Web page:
A lot of matchups right now rarely give the more conservative player a chance to build up resources turn after turn without having to deal with a strong battle zone presence. Control decks right now are pretty much forced to have a strong early/mid game as well, leading to larger plays that hopefully disrupt the flow of decks like Blurple. Barrage and Tendril Grasp are obvious answers, and in decks running Nature, they can happen even earlier than usual with the help of Reap and Sow. Tatsurion the Unchained is a very potent late game threat right now as well, clearing away tons of Evo-bait and getting over the power of Emperor Neuron and Hydra Medusa. Another card that shares that strength is "Tatsurion" from the Battle Decks, which is a pretty good card right now simply because it comes out earlier, and can deal with cards like Neuron, Medusa, and King Neptas before they do too much damage. Both of these cards also give their player a huge presence to deal with on the board as well.
The trick to using a Control deck effectively against all of these decks that can focus much more on tempo is to never put yourself in a position where they can benefit too much off of their progressions. This is why I think Heat Seekers is necessary for all Control decks using fire right now; it's the only removal spell that can consistently deal with a Seneschal or Gigastand regardless of what else your opponent has in his hand. Playing a Sun-Stalk Seed or other blocker could potentially stall the opponent, but if they drop Rusalka or especially Screeching Scaradorable, you'll be at a huge loss in tempo and, most likely, card advantage. With so many decks being designed to dictate the pace of the game even from the early turns, Control has to fight back with early game answers and the proper plays to prevent the opponent from capitalizing. Later in the game, the more disruptive plays can happen.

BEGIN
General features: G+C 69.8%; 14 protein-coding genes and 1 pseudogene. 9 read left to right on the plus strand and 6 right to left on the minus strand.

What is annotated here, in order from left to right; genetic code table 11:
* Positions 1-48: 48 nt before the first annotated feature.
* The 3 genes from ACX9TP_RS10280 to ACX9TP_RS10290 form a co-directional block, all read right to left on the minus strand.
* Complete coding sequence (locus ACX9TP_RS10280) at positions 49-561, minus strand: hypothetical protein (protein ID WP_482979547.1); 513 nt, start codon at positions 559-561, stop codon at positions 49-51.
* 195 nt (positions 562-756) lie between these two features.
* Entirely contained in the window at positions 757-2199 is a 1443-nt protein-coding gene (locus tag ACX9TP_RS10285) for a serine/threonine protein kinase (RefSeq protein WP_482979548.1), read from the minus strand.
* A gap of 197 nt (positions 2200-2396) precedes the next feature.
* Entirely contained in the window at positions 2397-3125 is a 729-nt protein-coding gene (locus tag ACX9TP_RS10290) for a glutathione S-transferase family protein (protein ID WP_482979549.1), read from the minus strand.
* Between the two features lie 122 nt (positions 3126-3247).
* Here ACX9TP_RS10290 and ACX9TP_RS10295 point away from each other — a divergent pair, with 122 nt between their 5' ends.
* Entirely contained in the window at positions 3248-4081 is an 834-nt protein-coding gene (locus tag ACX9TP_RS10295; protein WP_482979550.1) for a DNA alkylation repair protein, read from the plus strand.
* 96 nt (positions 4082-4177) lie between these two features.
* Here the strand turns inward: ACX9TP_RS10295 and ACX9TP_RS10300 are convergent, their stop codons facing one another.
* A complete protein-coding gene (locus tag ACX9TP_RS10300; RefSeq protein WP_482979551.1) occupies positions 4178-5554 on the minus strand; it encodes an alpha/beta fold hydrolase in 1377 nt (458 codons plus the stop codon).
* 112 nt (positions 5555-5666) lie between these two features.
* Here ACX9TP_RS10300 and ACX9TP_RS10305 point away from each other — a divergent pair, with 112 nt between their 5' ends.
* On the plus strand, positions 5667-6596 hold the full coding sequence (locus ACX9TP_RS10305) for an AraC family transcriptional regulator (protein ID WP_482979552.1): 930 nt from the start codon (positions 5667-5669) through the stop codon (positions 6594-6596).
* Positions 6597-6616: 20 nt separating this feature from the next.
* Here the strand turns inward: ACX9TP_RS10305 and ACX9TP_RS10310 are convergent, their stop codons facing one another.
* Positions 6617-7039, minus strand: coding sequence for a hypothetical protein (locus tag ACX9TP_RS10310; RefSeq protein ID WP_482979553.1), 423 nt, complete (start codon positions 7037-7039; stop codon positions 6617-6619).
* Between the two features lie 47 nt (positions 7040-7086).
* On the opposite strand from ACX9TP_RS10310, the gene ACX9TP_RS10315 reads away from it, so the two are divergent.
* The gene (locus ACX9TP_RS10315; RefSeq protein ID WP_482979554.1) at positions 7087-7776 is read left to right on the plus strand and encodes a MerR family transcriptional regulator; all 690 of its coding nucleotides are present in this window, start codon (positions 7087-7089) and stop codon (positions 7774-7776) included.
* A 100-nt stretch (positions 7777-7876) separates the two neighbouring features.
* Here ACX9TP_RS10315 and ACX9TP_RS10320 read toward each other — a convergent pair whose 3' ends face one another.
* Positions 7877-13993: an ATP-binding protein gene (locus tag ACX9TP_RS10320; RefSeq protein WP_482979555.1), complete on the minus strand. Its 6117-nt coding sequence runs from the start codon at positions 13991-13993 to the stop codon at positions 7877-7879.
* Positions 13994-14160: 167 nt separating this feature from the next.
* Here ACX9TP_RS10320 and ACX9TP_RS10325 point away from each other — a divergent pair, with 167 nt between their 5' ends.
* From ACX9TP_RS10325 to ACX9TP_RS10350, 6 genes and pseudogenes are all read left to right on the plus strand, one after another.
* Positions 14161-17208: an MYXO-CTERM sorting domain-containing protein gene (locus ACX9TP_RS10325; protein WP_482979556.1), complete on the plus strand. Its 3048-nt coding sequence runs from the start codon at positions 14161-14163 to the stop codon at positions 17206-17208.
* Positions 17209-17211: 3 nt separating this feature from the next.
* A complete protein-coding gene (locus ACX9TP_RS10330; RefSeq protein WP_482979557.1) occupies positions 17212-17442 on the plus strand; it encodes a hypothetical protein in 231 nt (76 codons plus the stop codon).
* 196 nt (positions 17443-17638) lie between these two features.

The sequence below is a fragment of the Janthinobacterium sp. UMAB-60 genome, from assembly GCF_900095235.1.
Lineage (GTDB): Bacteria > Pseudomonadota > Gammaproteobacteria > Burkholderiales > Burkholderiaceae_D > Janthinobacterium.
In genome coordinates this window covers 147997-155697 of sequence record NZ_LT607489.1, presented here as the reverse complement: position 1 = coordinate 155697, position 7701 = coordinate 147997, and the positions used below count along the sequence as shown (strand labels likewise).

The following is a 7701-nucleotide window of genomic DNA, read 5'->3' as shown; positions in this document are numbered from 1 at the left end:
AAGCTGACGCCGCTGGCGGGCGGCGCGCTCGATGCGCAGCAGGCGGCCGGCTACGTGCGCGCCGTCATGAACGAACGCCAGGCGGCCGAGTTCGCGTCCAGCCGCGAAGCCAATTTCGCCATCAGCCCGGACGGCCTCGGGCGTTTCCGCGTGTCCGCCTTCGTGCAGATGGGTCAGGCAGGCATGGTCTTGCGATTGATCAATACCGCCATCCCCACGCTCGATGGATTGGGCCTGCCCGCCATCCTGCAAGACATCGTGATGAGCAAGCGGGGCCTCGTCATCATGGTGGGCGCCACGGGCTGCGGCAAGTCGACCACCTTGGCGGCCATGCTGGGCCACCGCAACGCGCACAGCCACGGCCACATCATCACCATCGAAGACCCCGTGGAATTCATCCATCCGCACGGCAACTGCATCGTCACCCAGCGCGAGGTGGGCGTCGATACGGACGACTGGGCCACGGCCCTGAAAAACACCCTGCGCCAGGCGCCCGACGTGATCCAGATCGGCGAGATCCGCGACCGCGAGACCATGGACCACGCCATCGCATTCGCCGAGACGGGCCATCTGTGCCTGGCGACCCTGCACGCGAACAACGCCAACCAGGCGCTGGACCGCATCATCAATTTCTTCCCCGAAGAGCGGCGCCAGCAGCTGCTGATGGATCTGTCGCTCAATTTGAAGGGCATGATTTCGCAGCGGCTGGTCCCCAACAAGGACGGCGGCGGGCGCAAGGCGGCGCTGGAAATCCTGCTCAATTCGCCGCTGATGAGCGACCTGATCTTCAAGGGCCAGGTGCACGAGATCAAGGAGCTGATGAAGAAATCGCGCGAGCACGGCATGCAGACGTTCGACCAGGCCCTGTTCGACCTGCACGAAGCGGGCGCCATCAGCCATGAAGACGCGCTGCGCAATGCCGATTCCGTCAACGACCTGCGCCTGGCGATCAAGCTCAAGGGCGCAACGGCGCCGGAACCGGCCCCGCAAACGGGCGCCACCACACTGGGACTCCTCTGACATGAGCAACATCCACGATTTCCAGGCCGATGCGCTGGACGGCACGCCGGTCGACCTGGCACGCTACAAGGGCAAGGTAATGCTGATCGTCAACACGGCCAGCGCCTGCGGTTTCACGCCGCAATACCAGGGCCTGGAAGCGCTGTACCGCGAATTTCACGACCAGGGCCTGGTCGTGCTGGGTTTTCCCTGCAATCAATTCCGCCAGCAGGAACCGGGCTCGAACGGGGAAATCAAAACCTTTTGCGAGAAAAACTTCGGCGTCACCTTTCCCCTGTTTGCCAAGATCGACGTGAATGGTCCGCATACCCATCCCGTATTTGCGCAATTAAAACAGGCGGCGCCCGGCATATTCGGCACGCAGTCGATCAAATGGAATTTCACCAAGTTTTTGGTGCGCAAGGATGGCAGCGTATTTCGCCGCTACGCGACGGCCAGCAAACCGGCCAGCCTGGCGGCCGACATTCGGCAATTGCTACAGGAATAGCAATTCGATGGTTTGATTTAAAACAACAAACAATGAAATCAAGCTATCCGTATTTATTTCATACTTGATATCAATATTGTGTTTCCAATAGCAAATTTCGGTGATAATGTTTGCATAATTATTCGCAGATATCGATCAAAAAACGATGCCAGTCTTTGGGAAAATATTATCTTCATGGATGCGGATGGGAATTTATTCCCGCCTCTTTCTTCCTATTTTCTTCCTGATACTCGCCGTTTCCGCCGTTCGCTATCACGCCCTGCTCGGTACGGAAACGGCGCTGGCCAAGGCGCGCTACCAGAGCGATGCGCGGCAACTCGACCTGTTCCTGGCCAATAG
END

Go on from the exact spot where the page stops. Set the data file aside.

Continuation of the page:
Hopefully this article has shed some light on why some of the major decks and cards in the current metagame are doing so well. It's a rather difficult subject to explain, but tempo and field pressure really do matter a lot right now; I encourage everyone to play at some locals happening near them and share your results. There are still roughly two more months until Dragonstrike Infernus releases, so I think it'll be fun to come up with new ways to cope with the already established "tier 1" decks. Be sure to leave your comments down below with your thoughts, and I'll see you all next week!